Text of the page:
United States District Court, N.D. Alabama, Middle Division
ANNEMARIE CARNEY AXON, UNITED STATES DISTRICT JUDGE.
matter comes before the court on Defendants' motion to
dismiss the complaint. (Doc. 13).
John Trichell filed this putative class action suit on behalf
of himself and others similarly situated, naming as
defendants two debt collectors: Midland Credit Management,
Inc. and its sister company Midland Funding, LLC. (Doc. 1).
Mr. Trichell alleges that Defendants violated the Fair Debt
Collection Practices Act (FDCPA) by deceptive or misleading
debt collection letters seeking repayment of legally
move to dismiss the complaint for failure to state a claim.
The court WILL GRANT the motion because a
“least sophisticated consumer” would not find the
letters deceptive or misleading.
stage, the court must accept as true the factual allegations
in the complaint and construe them in the light most
favorable to the plaintiff. Butler v. Sheriff of Palm
Beach Cty., 685 F.3d 1261, 1265 (11th Cir. 2012). The
court may also consider exhibits attached to the complaint.
Hoefling v. City of Miami, 811 F.3d 1271, 1277 (11th
Cir. 2016). Mr. Trichell attaches three collection letters
that Midland Credit Management sent to him; as a result, the
court's description of the facts incorporates the content
of those letters.
Funding is a company that buys defaulted consumer debts,
which it collects through other collection agencies, such as
Midland Credit Management. (Doc. 1 at 2). Mr. Trichell
alleges that “[m]ore than 7 years” before he
filed this complaint, he “allegedly” defaulted on
an unspecified amount of credit card debt. (Id. at
3; Doc. 1-2). Consistent with its business model, Midland
Funding acquired Mr. Trichell's defaulted debt and in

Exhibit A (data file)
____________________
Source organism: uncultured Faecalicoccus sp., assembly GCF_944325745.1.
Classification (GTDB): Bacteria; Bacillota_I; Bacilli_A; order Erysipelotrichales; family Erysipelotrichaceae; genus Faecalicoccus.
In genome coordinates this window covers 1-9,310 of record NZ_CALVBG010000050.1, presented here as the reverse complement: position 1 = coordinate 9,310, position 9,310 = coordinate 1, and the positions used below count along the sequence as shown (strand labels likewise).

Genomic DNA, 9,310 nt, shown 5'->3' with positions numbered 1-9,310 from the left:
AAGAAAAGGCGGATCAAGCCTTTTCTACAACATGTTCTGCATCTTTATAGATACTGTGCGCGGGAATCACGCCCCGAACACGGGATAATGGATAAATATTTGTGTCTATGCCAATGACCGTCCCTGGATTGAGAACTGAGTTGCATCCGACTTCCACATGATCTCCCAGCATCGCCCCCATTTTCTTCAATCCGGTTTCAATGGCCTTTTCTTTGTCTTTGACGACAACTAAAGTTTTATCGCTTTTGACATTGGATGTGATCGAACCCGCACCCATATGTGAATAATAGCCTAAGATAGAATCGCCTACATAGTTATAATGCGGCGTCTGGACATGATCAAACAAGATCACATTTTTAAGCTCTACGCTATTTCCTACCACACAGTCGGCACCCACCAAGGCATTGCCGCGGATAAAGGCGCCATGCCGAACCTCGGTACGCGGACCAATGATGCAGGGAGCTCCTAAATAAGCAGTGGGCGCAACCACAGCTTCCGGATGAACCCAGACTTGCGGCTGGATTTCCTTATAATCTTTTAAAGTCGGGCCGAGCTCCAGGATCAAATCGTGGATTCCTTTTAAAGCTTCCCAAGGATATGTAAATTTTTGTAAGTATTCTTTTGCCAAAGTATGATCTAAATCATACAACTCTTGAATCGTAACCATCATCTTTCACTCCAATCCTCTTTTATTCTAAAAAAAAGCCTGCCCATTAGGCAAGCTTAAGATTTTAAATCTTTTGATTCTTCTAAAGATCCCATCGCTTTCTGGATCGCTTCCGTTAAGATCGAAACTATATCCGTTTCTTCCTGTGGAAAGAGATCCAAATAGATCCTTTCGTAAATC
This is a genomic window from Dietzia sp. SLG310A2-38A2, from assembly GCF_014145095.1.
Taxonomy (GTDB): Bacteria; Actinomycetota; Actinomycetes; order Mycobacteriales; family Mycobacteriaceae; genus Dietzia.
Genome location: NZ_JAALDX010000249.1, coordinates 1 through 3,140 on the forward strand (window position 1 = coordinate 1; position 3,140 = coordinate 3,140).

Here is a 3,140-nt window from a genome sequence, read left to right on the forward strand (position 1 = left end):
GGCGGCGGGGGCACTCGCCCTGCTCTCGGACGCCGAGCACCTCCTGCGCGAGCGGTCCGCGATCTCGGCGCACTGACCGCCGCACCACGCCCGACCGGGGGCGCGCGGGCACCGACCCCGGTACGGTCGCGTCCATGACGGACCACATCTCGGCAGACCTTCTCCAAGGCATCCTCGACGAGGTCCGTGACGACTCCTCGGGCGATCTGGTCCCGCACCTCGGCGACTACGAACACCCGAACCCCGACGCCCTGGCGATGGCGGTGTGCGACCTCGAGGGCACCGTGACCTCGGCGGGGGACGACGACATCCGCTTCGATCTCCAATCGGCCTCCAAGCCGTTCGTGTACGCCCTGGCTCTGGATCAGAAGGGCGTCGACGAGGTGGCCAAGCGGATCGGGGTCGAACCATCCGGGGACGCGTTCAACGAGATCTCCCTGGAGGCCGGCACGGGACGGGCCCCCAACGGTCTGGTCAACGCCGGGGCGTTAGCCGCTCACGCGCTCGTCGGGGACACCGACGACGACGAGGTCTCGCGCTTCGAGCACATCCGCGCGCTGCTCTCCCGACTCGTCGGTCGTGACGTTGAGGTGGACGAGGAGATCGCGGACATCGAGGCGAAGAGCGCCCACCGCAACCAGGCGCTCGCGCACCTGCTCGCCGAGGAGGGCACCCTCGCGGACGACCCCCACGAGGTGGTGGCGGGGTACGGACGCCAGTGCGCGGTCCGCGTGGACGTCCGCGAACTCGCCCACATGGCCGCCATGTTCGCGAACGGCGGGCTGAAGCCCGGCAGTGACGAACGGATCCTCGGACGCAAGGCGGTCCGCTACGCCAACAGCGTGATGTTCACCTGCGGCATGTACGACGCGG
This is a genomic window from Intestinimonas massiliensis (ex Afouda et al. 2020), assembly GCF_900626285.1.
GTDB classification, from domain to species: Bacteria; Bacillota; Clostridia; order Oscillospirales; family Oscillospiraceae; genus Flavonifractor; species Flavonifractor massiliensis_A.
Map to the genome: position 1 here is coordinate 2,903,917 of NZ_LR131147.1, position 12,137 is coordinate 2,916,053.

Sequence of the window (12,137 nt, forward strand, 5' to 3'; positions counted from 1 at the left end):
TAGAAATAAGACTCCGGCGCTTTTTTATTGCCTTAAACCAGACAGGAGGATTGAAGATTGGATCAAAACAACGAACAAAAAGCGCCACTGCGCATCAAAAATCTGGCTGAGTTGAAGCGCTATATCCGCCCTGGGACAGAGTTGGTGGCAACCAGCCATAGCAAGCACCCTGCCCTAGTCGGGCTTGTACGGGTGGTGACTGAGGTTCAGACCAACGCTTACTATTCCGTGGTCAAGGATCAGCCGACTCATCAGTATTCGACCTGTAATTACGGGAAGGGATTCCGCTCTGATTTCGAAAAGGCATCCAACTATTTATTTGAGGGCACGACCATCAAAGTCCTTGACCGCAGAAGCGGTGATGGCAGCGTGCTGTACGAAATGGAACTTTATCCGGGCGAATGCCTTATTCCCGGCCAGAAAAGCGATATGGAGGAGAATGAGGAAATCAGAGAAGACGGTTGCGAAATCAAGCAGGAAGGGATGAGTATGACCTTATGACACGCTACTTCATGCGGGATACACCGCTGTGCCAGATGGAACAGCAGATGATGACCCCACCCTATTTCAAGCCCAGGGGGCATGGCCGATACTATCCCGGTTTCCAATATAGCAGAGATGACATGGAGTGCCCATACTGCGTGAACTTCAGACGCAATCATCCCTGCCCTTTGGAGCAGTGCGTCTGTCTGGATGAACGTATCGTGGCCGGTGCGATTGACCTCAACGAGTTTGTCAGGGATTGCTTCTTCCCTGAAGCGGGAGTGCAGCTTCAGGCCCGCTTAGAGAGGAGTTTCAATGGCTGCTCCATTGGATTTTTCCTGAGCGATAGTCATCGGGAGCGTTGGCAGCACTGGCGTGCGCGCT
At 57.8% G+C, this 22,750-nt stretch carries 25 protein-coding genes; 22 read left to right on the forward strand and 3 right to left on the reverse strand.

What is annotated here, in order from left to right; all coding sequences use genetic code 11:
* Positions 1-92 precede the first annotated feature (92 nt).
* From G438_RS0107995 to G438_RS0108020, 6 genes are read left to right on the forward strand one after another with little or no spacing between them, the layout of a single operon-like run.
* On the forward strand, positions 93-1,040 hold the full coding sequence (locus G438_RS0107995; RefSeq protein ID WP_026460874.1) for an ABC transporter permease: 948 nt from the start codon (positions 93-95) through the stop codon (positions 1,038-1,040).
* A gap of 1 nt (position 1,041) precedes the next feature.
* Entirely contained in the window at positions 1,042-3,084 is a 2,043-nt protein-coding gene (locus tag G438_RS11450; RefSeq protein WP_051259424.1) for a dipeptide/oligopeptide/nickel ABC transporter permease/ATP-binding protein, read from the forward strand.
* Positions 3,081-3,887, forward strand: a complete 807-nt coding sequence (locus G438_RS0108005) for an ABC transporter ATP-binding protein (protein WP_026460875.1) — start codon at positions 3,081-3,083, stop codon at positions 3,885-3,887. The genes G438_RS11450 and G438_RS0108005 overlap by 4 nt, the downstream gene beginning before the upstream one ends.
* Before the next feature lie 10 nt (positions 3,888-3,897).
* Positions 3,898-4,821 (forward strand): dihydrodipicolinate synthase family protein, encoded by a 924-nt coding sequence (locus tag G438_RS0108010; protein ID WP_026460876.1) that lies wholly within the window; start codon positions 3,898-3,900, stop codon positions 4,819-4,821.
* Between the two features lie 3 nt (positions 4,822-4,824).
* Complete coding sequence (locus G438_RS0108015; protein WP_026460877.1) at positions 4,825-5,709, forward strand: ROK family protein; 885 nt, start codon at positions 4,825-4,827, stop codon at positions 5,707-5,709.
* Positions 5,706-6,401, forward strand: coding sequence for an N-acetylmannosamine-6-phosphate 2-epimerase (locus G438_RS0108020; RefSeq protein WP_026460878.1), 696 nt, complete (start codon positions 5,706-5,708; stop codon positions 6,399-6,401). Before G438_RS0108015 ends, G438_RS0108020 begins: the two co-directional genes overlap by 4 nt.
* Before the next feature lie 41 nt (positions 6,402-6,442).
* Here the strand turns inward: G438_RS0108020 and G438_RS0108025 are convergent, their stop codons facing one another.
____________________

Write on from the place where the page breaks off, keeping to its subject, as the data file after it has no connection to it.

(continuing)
2017, it had Midland Credit Management send him three
collection letters stating that he had a balance due of $42,
859.55. (Doc. 1 at 3). But, under Alabama law, by the time
Midland Credit Management sent those letters, the debt was
legally unenforceable because the statute of limitations
barred any lawsuit to recover the defaulted debt.
(Id. at 3-4); Ala. Code § 6-2-34(5).
Midland Credit Management sent the letters and requests
payment to itself, the letters list Midland Funding as the
owner of the debt. (Doc. 1-2). Each letter contains
statements like the following: “Congratulations! You
have been pre-approved for a discount program
designed to save you money. Act now to maximize your savings
and put this debt behind you . . . .” (Doc. 1-2
(emphasis in original)). The letters also list, as a
“Benefit of Paying, ” savings of over $30, 000.
(Id.). The letters offer three payment plains: (1) a
single lump-sum payment plan for “70% OFF”; (2) a
twelve-month payment plan for “50% OFF”; or (3) a
monthly payment plan for “As Low As . . . $50 per
month.” (Id.). The first two options each list
a “Payment Due Date” of about a month after the
date of each letter. (Id.).
final paragraph of each collection letter states: “The
law limits how long you can be sued on a debt and how long a
debt can appear on your credit report. Due to the age of this
debt, we will not sue you for it or report payment or
nonpayment of it to a credit bureau.” (Id.).
The court will refer to this paragraph as the
court pauses here to take judicial notice of some facts
relating to the disclaimer language. See Fed. R.
Evid. 201; U.S. ex rel. Osheroff v. Humana Inc., 776
F.3d 805, 811 (11th Cir. 2015). In 2015, Defendants and
several other debt collectors entered a consent decree with
the Consumer Financial Protection Bureau. See In re
Encore Capital Grp., Inc., no. 2015-CFPB-22,
(last visited Aug. 29, 2018). The consent decree provides:
[F]or those Consumer accounts where the Debt is Time-Barred .
. . [the debt collector] will include the following
statement: “The law limits how long you can be sued on
a debt and how long a debt can appear on your credit report.
Due to the age of this debt, we will not sue you for it or
report payment or non-payment of it to a credit
Id., available at
at 38-39 (last visited Aug. 29, 2018). The Federal Trade
Commission has also entered a consent decree with a different
debt collector, requiring similar language. See United
States v. Asset Acceptance, LLC, no. 8:12-cv-182, Doc.
5, at 13 (M.D. Fla. Jan. 31, 2012).
Trichell, on behalf of himself individually and “all
persons similarly situated in the State of Alabama, ”
asserts that Defendants' actions (1) violated 15 U.S.C.
§ 1692e by attempting to collect time-barred debts using
deceptive and misleading collection letters (Count One); and
(2) violated 15 U.S.C. § 1692f by using unfair or
unconscionable means to collect or attempt to collect a debt
(Count Two). (Doc. 1 at 5-6).